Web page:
In March, Zachary Kirkhorn sold 1,250 Tesla shares for $ 819,762. He’s the company’s CFO (Chief Financial Officer), or – as Musk prefers to call him – Master of Coin.
Panasonic followed suit. The Japanese battery maker’s ties to Tesla go back a long way and it still manages Giga Nevada with the US automaker, but that hasn’t stopped it from selling all of its Tesla shares in the past fiscal year.
It bought 1.4 million shares at a unit price of $ 21.15 when Tesla went public in June 2010. Panasonic started selling them in 2020 and got rid of the remaining stake in March. This corresponded to 81 billion yen, or $ 730 million. We only learned about the case on June 25, 2021. In total, Panasonic made $ 3.9 billion in profit.
On June 3, Tesla informed that Jérôme Guillen was no longer with the company. On June 10, Tesla’s most important executive aside from Elon Musk began selling all of the shares he owned in the company, pocketing around $ 274 million.
On July 8, Vaibhav Taneja sold 4,459 Tesla shares. The company’s Chief Accounting Officer (CAO) raised $ 2,950,029.81 through the agreement. Denholm was only the last ruler to do the same.
Other than Guillen, all of the other people and companies mentioned here are still involved with Tesla. Of course, you may be facing a financial emergency and need to raise $ 800,000, $ 2 million, $ 22 million or $ 25 million… However, it may have affected other investors.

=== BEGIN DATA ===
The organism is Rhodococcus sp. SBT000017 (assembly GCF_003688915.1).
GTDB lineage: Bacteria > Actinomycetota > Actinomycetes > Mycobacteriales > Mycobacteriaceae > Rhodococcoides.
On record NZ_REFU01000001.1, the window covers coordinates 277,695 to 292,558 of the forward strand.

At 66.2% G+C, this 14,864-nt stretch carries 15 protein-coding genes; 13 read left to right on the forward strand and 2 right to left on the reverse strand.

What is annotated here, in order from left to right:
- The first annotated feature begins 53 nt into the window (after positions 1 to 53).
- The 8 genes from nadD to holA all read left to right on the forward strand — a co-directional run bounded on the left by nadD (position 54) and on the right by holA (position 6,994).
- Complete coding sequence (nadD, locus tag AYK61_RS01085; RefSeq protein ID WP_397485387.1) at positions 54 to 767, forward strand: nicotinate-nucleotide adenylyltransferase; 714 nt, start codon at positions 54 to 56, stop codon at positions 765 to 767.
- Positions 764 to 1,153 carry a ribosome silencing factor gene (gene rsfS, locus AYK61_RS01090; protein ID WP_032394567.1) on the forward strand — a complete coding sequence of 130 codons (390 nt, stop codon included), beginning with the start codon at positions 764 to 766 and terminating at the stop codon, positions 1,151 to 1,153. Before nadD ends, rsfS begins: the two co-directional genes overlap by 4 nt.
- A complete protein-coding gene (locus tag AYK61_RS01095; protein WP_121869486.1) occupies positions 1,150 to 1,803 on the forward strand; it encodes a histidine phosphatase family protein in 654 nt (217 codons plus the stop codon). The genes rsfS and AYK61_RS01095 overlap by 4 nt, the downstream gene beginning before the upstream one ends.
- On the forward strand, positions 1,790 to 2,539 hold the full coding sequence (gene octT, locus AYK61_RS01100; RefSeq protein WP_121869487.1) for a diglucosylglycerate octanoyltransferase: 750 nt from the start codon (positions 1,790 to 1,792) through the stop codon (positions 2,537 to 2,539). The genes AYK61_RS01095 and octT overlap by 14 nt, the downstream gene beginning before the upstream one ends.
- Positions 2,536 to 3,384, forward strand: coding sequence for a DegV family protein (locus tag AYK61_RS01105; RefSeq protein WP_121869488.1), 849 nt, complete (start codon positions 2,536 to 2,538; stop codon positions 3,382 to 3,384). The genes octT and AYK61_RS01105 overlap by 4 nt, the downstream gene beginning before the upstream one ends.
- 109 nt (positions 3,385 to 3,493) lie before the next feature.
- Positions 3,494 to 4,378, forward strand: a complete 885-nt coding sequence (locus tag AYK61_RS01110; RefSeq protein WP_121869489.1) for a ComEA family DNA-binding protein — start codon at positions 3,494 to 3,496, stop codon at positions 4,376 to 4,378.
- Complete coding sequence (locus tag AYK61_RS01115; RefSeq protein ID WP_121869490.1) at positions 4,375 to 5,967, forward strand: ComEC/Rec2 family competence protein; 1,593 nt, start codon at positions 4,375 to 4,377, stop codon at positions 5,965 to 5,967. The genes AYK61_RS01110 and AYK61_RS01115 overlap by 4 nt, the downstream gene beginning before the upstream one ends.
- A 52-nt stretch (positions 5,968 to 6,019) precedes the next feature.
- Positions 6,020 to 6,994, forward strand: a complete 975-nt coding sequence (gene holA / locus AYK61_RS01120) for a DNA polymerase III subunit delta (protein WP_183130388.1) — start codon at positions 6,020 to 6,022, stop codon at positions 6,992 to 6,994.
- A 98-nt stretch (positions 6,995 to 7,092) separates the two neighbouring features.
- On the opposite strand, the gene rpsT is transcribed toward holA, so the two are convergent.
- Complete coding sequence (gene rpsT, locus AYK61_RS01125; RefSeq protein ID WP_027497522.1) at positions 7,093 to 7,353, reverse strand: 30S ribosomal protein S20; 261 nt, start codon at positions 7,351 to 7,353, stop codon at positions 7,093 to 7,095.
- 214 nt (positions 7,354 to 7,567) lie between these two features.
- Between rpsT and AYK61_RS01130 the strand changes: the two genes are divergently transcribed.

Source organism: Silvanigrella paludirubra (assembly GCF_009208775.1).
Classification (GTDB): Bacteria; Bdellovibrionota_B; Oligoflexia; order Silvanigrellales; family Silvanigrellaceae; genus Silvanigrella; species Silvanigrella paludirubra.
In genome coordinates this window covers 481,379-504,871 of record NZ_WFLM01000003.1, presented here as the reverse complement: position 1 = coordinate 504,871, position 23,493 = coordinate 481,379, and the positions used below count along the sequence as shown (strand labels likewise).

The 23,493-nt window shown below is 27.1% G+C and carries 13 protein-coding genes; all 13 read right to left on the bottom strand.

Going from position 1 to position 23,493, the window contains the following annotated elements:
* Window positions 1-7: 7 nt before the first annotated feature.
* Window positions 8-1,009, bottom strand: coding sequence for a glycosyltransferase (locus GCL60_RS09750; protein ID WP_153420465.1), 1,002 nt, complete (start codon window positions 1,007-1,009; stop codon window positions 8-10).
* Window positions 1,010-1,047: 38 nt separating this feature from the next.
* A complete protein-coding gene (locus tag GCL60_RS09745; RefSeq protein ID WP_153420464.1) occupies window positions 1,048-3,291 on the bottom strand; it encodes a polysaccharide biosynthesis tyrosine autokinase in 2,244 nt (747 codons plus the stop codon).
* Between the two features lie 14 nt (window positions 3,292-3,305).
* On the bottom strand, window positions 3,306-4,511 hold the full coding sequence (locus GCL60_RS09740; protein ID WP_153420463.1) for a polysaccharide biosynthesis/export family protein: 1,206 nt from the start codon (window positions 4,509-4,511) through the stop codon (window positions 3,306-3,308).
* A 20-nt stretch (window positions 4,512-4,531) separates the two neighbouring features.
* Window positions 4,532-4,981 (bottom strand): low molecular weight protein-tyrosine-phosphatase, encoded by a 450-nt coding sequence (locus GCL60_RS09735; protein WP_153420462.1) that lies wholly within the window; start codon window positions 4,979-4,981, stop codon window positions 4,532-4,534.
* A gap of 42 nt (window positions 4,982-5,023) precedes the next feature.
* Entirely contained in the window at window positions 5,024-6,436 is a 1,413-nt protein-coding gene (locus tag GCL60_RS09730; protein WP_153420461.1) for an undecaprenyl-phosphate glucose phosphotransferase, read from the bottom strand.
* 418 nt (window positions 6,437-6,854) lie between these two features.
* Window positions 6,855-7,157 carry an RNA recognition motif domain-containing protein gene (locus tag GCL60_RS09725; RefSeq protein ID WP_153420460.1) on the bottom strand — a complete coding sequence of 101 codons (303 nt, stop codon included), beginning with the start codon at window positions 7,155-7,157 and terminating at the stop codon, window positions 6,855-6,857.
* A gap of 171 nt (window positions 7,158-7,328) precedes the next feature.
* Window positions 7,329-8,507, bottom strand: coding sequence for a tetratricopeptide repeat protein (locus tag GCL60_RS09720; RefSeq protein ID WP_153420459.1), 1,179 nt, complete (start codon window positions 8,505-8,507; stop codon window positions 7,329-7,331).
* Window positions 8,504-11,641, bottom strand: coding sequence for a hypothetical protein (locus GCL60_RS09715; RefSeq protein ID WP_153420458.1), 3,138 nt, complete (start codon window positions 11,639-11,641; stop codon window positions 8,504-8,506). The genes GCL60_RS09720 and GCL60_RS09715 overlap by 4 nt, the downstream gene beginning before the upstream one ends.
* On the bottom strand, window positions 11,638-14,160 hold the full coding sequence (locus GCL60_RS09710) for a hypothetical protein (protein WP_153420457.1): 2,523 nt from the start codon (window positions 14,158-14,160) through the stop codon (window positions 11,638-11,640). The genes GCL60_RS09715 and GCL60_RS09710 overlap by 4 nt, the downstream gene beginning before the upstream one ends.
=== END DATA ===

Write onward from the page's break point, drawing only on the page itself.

In March, billionaire Ron Baron got rid of 1.8 million Tesla shares, allegedly because they would represent a significant percentage of certain portfolios. In May, Scottish fund Baillie Gifford & Co. sold 11.1 million shares, or 1.2% of Tesla’s total shares. That same month, Michael Burry revealed he had a short position of $ 534 million against the company. You know Burry from the movie “The Big Short”.
In this landscape, any movement can attract the attention of investors. When top executives in the company sell their shares, it can have an impact, regardless of their personal reasons for doing so.